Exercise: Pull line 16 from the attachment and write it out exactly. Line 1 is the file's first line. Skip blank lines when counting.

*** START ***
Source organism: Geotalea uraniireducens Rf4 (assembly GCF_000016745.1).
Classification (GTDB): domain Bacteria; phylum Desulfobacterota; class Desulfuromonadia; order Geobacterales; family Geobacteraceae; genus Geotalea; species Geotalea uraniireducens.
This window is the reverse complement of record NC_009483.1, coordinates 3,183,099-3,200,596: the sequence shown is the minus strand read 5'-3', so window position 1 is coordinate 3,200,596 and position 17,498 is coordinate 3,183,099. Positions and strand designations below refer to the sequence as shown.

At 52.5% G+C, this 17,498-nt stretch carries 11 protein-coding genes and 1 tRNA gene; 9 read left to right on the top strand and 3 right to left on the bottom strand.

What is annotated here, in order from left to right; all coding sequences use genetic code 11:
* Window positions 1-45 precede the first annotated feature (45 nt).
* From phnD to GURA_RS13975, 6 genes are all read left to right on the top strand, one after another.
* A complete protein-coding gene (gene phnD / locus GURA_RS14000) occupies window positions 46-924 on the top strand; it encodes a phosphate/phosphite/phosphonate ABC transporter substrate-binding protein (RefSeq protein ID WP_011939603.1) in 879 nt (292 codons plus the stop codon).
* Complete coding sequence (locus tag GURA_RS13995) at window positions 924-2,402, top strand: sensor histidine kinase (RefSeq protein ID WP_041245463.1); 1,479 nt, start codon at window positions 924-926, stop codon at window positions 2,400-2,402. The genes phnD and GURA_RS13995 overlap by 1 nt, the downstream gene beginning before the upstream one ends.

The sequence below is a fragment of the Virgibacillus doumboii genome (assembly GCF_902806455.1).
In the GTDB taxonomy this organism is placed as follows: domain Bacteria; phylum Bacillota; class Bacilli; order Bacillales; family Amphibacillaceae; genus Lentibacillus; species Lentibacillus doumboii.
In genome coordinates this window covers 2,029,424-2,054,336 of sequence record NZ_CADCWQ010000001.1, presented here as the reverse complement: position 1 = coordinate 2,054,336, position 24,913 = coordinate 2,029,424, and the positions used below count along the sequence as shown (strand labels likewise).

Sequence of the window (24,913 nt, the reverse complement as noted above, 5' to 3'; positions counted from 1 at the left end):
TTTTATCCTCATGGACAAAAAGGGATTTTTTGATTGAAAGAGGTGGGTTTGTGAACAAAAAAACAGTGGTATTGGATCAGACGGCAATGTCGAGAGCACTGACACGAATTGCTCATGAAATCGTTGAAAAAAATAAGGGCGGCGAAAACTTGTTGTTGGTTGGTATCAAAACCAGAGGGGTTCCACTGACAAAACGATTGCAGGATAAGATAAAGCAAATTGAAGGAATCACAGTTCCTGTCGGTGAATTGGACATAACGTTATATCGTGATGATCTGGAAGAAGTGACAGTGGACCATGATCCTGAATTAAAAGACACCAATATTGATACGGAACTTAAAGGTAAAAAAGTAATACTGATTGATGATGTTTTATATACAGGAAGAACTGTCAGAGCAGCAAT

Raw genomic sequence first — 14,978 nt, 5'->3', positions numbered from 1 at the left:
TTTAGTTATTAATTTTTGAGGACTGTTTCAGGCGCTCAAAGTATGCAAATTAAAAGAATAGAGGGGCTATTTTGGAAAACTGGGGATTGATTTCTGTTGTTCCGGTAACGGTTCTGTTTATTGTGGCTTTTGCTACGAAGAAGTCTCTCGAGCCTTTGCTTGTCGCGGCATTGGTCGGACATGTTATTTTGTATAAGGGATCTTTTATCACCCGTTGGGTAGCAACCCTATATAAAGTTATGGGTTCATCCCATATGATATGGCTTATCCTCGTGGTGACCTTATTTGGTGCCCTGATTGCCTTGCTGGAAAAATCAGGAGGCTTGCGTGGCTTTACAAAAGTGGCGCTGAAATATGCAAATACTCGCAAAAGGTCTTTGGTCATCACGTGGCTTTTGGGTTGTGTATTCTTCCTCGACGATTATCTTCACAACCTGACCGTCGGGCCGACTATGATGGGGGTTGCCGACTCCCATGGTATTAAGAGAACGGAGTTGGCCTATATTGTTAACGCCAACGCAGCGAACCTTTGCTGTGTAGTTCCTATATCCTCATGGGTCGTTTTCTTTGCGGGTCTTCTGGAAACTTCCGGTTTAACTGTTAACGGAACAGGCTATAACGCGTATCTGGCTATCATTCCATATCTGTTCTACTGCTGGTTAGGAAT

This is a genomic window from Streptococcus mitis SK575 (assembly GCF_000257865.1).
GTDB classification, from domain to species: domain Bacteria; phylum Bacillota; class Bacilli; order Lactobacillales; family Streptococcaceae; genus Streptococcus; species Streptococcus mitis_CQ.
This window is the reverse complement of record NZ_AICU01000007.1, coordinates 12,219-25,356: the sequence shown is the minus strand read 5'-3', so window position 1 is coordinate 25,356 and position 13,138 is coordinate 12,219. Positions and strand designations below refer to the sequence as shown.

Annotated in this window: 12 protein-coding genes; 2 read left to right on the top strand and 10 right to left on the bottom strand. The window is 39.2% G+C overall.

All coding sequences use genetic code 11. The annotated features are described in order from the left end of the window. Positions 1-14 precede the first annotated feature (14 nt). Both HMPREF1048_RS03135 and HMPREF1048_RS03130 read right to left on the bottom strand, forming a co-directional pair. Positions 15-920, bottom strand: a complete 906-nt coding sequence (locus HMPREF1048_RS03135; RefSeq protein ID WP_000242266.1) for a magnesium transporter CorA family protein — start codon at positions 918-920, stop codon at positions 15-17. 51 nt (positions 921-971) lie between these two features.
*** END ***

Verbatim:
TTTAGTTATTAATTTTTGAGGACTGTTTCAGGCGCTCAAAGTATGCAAATTAAAAGAATAGAGGGGCTATTTTGGAAAACTGGGGATTGATTTCTGTTGTTCCGGTAACGGTTCTGTTTATTGTGGCTTTTGCTACGAAGAAGTCTCTCGAGCCTTTGCTTGTCGCGGCATTGGTCGGACATGTTATTTTGTATAAGGGATCTTTTATCACCCGTTGGGTAGCAACCCTATATAAAGTTATGGGTTCATCCCATATGATATGGCTTATCCTCGTGGTGACCTTATTTGGTGCCCTGATTGCCTTGCTGGAAAAATCAGGAGGCTTGCGTGGCTTTACAAAAGTGGCGCTGAAATATGCAAATACTCGCAAAAGGTCTTTGGTCATCACGTGGCTTTTGGGTTGTGTATTCTTCCTCGACGATTATCTTCACAACCTGACCGTCGGGCCGACTATGATGGGGGTTGCCGACTCCCATGGTATTAAGAGAACGGAGTTGGCCTATATTGTTAACGCCAACGCAGCGAACCTTTGCTGTGTAGTTCCTATATCCTCATGGGTCGTTTTCTTTGCGGGTCTTCTGGAAACTTCCGGTTTAACTGTTAACGGAACAGGCTATAACGCGTATCTGGCTATCATTCCATATCTGTTCTACTGCTGGTTAGGAAT